Teaching a Land Ethic
Leopold’s life and legacy defy easy categorization; therefore we offer a broad spectrum of educational tools to reflect the many opportunities to discuss the ways that a land ethic connects in the classroom and beyond.
A Sand County Almanac
Aldo Leopold's A Sand County Almanac was published in 1949 and since then has sold over two million copies—it is one of the most respected books about the environment ever published. Leopold has come to be regarded by many as the most influential conservation thinker of the twentieth century, and his legacy continues to inform and inspire us to see the natural world “as a community to which we belong.” The resources below can be used to help students better understand Leopold's writing and ideas.
Aldo Leopold Fact Sheet (2 pages, Adobe PDF format) and web overview
Discussion Guide for select essays in A Sand County Almanac by the Aldo Leopold Foundation (Adobe PDF format)
Green Fire Film
A wonderful way to introduce students to Leopold's ideas and significance, Green Fire—Aldo Leopold and a Land Ethic for our Time is the first ever full-length, high definition film about Leopold. The movie explores Aldo Leopold's life in the context of American conservation and environmental history, while also illustrating how Leopold's legacy lives on today in the work of people and organizations across the nation and around the world. The Public Screening License edition is designed specifically for classroom use.
Discussion Guide for the Green Fire film by the Aldo Leopold Foundation (Adobe PDF format)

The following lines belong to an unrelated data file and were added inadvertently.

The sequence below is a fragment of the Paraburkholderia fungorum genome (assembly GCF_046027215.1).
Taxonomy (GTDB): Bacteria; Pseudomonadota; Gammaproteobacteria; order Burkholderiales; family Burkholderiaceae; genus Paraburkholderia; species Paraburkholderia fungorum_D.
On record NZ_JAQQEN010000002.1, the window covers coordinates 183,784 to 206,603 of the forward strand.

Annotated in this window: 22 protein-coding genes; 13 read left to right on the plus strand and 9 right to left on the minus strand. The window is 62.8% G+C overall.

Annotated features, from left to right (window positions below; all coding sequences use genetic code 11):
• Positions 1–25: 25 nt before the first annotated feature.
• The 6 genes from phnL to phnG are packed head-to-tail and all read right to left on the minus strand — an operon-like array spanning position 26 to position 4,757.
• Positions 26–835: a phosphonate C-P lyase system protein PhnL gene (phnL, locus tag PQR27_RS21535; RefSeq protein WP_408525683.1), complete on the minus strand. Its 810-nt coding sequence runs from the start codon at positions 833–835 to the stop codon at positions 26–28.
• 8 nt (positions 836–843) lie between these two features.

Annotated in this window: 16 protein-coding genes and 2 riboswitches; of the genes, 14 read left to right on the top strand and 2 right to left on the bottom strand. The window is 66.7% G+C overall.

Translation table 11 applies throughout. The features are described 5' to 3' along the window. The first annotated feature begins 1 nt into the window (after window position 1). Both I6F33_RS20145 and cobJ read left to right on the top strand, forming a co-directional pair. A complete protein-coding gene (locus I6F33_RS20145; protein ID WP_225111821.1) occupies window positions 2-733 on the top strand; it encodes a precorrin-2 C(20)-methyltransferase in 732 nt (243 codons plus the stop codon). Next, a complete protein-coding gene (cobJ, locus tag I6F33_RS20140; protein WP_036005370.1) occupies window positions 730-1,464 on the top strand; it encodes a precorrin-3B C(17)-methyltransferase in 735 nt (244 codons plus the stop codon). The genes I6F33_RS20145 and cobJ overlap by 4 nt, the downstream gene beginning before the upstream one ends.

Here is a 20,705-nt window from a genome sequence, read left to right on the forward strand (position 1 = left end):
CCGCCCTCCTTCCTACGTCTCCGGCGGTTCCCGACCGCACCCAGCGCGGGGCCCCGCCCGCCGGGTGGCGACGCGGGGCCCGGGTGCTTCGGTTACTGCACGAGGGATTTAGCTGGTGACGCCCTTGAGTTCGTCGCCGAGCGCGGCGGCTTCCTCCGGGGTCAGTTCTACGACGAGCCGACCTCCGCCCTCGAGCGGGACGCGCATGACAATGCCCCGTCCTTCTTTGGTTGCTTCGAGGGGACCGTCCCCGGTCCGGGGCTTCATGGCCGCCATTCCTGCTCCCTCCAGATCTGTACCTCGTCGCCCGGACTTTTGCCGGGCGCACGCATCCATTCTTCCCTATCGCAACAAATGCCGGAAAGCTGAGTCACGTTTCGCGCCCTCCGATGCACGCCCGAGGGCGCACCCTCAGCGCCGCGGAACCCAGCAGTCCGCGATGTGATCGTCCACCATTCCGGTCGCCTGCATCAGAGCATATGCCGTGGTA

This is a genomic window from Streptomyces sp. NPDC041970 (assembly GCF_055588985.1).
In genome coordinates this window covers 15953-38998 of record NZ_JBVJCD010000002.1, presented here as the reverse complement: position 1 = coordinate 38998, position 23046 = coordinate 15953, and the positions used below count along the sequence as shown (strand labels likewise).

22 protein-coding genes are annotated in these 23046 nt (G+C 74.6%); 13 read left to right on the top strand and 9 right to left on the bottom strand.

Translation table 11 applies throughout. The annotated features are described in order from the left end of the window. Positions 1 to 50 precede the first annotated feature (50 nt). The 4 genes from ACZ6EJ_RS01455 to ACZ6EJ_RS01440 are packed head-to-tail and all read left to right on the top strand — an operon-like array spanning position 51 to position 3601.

The Leopold Education Project
The Leopold Education Project is an interdisciplinary environmental education and conservation curriculum. LEP includes a collection of activities, lessons, and teacher-friendly resources designed to help get youth and their families outdoors learning about nature, using Leopold’s ideas as a starting place. Activities are closely linked to Aldo Leopold’s classic book, A Sand County Almanac, and many are designed for use in an outdoor education setting.
Land Ethic Leaders Program
In A Sand County Almanac, Aldo Leopold set forth his most enduring idea, the “land ethic,” a moral responsibility of humans to the natural world. To build an inclusive land ethic that continues to grow, we need leaders who are deeply committed to rolling up their sleeves and building a land ethic at the grassroots level in communities everywhere. The Aldo Leopold Foundation developed the Land Ethic Leader program as a way to catalyze land ethic leadership at the community level by convening people to ask big questions about the relationship between people and nature, give training and practice in having conversations about conservation rather than arguments, and stimulate deeper thinking among participants about how they can be agents of change to advance the land ethic. Watch an overview of the program on the webinars page.
My Healthy Woods
Using stories from real landowners and non-technical language, the My Healthy Woods handbooks are designed to be a user-friendly guide to land management. The My Healthy Woods handbooks cover a broad range of land management topics with additional resources for more information. Our future enjoyment of a rich and beautiful landscape is only guaranteed through action. These handbooks are designed to help landowners see new opportunities to care for their land. The handbooks were produced in partnership with the American Forest Foundation's Center for Conservation Solutions. Aldo Leopold Foundation ecologist Steve Swenson has written and co-authored handbooks for:
This list of Aldo Leopold Foundation-developed resources is really just a starting place for learning more about Leopold. There is a plethora of additional material to explore! Click on the categories below to explore our comprehensive listing of additional educational resources for various age levels.